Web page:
Rupert Murdoch. Photo: Getty
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The playing fields of Moscow, regional revolts, Murdoch’s satire and the great British bin

Peter Wilby's First Thoughts.

Tristram Hunt’s threat to deprive fee-charging schools of relief from business rates – which accounts for only a small proportion of the tax breaks available to them – provoked contrived fury from head teachers. In fact, the shadow education secretary’s attempt to persuade the schools to enter “partnerships” with the state sector would do little to reduce inequalities of opportunity and social divisions. Rather, it offers the schools an easy way to legitimise themselves. Their response shows their arrogance and their indifference to the public good.

The elite fee-charging schools haven’t the slightest interest in a fairer education system. Their soaring fees – up nearly twice as fast as inflation over the past decade and reaching an annual £42,000, in one case – put them beyond the reach even of many lawyers and accountants. As the head of King’s College School in Wimbledon, south-west London, confessed recently, these schools now “teach the children of the very wealthiest families in the world”. The high fees pay not for better teaching, but for lavish dormitory, arts and sports facilities. At one time, children at the top public schools, subjected to beatings and compulsory games, at least had to undergo a degree of hardship to earn their lifelong privileges. Now they are as pampered as the customers of a luxury spa.

At the present rate, however, the elite schools’ role in perpetuating the English class system may end at last. Not because of anything Hunt does, but because only the international plutocracy will be able to send their children to the most expensive schools.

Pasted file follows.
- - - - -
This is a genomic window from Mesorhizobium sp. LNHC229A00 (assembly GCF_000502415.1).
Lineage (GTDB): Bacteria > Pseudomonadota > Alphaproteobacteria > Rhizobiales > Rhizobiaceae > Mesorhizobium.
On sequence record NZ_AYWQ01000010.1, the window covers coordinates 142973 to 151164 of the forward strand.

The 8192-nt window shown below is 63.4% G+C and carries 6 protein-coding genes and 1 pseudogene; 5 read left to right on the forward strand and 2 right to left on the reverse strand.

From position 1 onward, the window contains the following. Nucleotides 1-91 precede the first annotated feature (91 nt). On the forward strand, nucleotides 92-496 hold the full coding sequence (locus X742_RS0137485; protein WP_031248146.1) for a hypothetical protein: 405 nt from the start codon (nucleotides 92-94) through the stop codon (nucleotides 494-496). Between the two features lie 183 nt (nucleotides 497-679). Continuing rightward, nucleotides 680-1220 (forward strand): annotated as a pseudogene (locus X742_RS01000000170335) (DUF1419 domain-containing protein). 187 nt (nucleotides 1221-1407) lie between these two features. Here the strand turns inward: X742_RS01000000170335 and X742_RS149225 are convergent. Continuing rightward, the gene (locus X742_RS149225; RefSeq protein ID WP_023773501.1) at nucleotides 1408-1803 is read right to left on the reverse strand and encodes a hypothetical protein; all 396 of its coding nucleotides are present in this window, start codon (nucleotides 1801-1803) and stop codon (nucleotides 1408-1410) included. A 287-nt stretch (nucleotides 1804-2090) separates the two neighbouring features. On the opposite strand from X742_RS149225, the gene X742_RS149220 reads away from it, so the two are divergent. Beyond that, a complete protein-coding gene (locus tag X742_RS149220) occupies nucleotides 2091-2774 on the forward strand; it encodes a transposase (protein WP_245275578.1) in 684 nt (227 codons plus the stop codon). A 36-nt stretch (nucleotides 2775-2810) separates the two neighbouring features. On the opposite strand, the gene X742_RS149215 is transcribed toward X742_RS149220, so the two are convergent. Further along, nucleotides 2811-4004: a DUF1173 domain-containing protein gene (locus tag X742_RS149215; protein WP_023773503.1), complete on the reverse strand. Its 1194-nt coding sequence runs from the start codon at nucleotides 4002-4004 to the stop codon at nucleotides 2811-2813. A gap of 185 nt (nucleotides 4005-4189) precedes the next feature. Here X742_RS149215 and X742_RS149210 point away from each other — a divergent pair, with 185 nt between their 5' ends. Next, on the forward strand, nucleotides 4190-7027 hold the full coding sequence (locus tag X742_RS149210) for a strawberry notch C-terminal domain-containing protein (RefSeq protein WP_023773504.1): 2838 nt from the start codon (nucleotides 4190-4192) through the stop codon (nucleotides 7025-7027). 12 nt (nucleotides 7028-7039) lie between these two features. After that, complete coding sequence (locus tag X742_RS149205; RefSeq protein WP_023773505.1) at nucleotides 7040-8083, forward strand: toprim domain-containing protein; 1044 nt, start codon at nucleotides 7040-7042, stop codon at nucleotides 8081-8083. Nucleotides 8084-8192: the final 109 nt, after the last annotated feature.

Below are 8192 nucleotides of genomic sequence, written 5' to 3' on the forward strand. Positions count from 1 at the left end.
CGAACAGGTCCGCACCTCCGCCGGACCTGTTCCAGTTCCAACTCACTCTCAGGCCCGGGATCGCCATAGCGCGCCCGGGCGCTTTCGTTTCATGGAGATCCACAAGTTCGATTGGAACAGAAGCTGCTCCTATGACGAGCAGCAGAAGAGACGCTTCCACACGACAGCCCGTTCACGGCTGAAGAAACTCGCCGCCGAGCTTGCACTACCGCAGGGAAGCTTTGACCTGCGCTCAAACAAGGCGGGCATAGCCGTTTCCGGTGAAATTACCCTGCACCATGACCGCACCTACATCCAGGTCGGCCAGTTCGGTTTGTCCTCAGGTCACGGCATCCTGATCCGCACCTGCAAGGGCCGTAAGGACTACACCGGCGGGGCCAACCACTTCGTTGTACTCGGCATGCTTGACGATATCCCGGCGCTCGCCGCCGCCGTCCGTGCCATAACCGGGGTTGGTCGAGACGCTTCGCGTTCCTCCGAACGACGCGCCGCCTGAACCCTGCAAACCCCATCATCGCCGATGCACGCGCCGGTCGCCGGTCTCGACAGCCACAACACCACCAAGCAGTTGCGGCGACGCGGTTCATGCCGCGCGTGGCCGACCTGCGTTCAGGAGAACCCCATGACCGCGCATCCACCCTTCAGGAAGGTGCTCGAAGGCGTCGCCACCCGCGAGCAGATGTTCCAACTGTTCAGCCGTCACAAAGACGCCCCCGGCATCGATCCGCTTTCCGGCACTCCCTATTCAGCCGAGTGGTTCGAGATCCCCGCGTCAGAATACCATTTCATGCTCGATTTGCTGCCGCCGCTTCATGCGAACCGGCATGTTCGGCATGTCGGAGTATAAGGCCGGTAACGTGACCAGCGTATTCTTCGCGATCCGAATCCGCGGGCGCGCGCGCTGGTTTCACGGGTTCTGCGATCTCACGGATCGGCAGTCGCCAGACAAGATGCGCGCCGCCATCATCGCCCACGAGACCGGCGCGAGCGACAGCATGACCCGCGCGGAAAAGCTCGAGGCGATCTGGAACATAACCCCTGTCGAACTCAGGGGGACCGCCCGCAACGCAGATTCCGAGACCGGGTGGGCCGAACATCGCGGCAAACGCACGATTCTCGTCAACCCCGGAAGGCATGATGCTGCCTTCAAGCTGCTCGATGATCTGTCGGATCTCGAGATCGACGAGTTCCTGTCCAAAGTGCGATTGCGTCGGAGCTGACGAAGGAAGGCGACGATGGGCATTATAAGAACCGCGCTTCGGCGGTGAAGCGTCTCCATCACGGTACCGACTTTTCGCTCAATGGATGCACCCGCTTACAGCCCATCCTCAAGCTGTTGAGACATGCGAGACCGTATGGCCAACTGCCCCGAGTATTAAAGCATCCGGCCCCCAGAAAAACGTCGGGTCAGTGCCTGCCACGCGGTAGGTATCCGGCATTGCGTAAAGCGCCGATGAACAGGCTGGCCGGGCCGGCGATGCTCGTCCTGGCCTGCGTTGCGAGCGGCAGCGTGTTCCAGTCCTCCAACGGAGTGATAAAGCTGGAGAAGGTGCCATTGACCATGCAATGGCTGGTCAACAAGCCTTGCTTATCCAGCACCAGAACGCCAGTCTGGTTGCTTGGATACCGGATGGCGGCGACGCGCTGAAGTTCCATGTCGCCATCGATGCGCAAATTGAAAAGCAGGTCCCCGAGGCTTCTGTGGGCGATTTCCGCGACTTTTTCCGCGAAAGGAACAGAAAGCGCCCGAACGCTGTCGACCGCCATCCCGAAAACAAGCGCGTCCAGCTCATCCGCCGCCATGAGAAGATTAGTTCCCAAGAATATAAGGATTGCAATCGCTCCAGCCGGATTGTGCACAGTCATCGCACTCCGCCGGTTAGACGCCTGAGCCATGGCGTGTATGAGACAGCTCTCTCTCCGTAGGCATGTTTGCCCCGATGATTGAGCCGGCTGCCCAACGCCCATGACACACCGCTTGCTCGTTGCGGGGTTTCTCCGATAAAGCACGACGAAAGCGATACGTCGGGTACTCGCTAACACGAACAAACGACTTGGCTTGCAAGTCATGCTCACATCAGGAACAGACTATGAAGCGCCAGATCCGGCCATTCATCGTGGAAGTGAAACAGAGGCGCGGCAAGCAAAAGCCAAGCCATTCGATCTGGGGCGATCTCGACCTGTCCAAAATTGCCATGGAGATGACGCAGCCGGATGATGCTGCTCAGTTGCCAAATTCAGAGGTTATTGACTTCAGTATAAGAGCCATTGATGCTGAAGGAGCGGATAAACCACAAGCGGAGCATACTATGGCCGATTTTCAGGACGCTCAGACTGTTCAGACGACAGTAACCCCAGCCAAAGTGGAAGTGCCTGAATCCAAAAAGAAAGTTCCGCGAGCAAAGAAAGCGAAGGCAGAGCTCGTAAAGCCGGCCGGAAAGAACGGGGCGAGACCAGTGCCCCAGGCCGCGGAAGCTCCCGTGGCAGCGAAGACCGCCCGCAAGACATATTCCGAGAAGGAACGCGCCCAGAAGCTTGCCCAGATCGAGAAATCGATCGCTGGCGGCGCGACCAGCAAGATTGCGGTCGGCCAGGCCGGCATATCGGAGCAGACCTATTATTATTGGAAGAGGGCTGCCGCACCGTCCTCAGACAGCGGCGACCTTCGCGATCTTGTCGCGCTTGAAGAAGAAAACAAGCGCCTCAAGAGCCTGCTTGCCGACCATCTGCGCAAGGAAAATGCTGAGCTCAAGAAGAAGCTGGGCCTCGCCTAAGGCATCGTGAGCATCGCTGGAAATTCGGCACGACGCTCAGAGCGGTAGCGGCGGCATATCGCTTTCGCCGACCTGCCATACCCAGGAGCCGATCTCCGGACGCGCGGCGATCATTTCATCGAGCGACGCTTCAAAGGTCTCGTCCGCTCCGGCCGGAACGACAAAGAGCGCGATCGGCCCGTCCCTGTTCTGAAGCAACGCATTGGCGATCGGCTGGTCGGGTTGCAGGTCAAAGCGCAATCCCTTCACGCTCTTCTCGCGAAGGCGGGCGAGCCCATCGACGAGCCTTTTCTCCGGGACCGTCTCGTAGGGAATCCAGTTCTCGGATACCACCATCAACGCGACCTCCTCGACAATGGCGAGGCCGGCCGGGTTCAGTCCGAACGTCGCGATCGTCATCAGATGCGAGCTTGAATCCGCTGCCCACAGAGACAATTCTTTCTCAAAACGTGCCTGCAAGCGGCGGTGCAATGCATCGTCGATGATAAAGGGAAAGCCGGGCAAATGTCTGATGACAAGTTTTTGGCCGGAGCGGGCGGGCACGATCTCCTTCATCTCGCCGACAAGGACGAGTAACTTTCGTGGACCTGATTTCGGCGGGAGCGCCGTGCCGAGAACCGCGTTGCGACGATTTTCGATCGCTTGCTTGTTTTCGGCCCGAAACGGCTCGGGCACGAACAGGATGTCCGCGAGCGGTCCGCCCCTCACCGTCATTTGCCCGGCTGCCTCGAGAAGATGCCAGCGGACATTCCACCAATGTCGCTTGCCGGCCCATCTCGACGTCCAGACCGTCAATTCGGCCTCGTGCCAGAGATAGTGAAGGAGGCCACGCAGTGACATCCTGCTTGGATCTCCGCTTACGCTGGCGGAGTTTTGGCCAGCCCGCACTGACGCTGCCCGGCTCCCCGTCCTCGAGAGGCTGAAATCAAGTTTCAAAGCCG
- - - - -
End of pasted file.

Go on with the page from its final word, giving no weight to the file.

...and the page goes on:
Lessons in fraud

In its crazed mission to bring enterprise, competition and market forces to the public services, the coalition government allows students at private colleges – or “alternative providers”, as ministers call them – to receive loans and in some cases grants from public funds. Since 2010, the number of students benefiting from such support is up from under 5,000 to more than 50,000 and the sums disbursed up from £35m to £675m. As repayment of the loans is contingent on income, much of this money is likely never to be recovered.

Now the National Audit Office reports that 20 per cent of students aren’t registered for the exams they’re supposed to be taking; dropout rates in nine colleges are above 20 per cent (the average for the established universities and colleges is 4 per cent); and some “students” aren’t even resident in the UK, a scam that cost £5.4m but could have cost £65m if the Student Loans Company hadn’t acted. The auditors don’t quite say so, but it looks as if some colleges are harbouring large-scale fraud.

The whole thing is reminiscent of Labour’s scheme for individual learning accounts, under which poorly qualified people received modest sums to “buy” training courses from “new providers” rather than from anything so stuffy and undynamic as a local authority college. Many of the “accounts” turned out to be criminal inventions; 6,000 were created for a single address and the names of some holders were Hindi swear words. Out of £290m disbursed, at least £97m was pocketed by fraudsters.

Will politicians never learn?


Local is as local does